Third, what does this doctrine do to the idea of sin in the Bible? It is clear that all men are sinners. (Psalm 51, Romans 1-3, I John 1:8, etc.) But now we have a man who cannot sin in certain situations and a group of men who cannot sin in certain situations. The RCC is not simply saying the past councils were right or the Pope said some things that were correct, but rather it is impossible for these men to sin when they are in certain settings. Scripture is against this idea. All men are sinners and in any given situation a man or group of men can sin. History as well as Scripture bears this out.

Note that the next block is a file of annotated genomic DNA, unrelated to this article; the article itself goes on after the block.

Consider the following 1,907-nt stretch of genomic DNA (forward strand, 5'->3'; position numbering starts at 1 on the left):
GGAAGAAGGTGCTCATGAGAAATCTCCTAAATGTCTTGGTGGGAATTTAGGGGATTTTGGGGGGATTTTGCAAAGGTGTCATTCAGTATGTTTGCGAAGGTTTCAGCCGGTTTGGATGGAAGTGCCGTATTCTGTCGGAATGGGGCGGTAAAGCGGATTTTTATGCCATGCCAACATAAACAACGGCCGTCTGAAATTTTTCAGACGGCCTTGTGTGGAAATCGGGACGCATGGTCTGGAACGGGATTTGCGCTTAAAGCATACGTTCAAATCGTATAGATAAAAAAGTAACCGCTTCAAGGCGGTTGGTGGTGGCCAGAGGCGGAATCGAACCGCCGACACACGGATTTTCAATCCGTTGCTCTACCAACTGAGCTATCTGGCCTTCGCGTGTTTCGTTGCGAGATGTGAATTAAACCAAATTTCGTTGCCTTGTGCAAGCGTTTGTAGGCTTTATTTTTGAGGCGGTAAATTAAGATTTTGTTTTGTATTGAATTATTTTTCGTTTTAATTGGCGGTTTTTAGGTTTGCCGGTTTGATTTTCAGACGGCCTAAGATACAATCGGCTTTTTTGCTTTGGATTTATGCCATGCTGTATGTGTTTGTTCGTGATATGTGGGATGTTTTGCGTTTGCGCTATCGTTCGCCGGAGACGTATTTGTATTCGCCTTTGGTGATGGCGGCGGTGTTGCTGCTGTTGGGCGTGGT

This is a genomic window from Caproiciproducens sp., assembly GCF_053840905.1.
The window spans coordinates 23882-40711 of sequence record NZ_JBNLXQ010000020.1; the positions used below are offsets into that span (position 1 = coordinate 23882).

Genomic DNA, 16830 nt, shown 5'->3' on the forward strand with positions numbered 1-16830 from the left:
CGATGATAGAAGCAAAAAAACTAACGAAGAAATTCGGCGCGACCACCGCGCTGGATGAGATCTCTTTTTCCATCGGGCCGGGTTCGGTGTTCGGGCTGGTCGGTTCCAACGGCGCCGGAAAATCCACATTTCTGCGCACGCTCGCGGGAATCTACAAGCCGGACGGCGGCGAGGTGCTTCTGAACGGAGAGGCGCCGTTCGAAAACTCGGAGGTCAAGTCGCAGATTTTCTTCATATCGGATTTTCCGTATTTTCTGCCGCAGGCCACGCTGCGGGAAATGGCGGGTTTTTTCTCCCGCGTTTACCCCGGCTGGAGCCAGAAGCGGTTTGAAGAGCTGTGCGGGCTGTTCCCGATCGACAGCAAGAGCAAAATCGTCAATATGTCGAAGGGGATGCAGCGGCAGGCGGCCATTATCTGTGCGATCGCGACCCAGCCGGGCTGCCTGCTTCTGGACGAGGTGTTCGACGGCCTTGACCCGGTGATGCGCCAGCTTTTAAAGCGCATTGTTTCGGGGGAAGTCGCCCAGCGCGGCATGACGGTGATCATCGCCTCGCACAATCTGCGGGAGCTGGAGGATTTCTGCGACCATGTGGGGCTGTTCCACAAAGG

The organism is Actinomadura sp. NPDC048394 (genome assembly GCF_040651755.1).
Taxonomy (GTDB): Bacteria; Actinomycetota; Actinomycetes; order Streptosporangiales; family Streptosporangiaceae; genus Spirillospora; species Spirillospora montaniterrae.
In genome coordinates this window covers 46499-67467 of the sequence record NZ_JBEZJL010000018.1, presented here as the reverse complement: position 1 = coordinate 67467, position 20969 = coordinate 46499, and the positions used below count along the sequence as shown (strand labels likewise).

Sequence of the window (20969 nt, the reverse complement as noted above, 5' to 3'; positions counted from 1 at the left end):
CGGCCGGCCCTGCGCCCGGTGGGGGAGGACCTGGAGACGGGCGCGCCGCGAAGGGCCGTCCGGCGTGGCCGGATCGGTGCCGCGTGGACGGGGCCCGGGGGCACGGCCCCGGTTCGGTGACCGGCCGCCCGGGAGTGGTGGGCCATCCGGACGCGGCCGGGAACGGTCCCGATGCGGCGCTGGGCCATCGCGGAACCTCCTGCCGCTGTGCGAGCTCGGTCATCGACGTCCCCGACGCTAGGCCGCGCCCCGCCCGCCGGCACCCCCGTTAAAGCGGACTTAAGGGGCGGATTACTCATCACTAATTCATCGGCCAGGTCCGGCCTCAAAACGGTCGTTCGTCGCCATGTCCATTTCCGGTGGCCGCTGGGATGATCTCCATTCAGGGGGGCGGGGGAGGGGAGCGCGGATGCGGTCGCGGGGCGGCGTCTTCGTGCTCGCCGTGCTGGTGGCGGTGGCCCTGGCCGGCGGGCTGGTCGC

Finally, the greatest problem is that they have institutionalized this view of infallibility. There is no doubt in my mind that there are Baptist, Presbyterian, and Episcopal pastors/ministers who deep down believe they can do no wrong. Of course, they would not say that, but they still believe it. They pontificate from the pulpit with bluster and with very little accountability. The difference between these pastors and the RC position is that the RC position is official and in writing. We all know how hard it is to change “tradition” whatever it may be. It is especially difficult when that tradition is one of the defining marks of your organization. For the RCs to change their view on infallibility would require not just a shifting of doctrine here or there, but a wholesale turning from centuries of teaching. I do not see that happening. It would require too much repenting, which I am not sure the Catholic leaders are ready to do.